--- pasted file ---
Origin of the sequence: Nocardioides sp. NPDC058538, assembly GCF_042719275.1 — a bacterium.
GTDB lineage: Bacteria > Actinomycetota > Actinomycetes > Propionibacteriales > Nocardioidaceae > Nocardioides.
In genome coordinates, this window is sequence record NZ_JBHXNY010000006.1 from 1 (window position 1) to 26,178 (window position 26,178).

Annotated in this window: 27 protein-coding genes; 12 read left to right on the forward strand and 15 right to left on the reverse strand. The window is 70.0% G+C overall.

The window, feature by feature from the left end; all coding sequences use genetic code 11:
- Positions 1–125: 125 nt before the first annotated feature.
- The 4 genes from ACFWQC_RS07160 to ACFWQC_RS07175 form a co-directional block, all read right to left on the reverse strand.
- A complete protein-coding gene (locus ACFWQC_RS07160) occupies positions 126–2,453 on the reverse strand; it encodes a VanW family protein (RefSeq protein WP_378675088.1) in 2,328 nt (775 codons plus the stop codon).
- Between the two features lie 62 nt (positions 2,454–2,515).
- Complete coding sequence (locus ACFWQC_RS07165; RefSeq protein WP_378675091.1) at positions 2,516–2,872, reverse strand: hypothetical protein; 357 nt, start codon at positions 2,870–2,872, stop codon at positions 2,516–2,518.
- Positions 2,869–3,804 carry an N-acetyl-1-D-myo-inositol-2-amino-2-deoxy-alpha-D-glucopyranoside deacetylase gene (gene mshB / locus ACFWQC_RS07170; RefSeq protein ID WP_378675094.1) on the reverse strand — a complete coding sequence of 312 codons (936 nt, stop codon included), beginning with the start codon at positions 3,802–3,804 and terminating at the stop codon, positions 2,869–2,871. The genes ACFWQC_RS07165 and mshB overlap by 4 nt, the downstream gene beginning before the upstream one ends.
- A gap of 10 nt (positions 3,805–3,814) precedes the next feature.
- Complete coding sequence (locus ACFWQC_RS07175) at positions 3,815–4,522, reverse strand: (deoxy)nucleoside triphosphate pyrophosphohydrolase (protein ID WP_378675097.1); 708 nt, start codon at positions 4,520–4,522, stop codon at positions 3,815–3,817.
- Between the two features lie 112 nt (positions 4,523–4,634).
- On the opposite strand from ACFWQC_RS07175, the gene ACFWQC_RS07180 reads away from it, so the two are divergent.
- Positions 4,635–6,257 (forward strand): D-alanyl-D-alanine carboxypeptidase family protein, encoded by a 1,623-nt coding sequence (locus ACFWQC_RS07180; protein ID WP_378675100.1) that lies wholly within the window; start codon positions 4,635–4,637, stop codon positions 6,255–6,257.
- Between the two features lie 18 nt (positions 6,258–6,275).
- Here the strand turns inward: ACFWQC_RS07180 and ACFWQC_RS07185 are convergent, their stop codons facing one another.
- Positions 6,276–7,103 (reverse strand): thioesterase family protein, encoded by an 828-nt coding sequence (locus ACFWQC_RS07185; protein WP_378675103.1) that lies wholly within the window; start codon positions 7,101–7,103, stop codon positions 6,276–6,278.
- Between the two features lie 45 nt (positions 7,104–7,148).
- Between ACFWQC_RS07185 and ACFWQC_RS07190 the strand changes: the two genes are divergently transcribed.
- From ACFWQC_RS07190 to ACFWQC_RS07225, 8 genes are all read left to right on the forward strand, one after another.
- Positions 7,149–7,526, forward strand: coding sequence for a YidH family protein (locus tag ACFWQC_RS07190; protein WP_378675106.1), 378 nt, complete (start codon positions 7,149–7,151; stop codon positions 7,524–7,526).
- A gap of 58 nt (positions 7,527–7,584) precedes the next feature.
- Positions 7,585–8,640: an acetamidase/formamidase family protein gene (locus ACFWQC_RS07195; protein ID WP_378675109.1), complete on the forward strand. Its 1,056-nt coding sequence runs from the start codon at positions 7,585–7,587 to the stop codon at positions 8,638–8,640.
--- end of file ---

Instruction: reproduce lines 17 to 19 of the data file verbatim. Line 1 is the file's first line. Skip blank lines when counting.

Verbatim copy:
- Between the two features lie 18 nt (positions 6,258–6,275).
- Here the strand turns inward: ACFWQC_RS07180 and ACFWQC_RS07185 are convergent, their stop codons facing one another.
- Positions 6,276–7,103 (reverse strand): thioesterase family protein, encoded by an 828-nt coding sequence (locus ACFWQC_RS07185; protein WP_378675103.1) that lies wholly within the window; start codon positions 7,101–7,103, stop codon positions 6,276–6,278.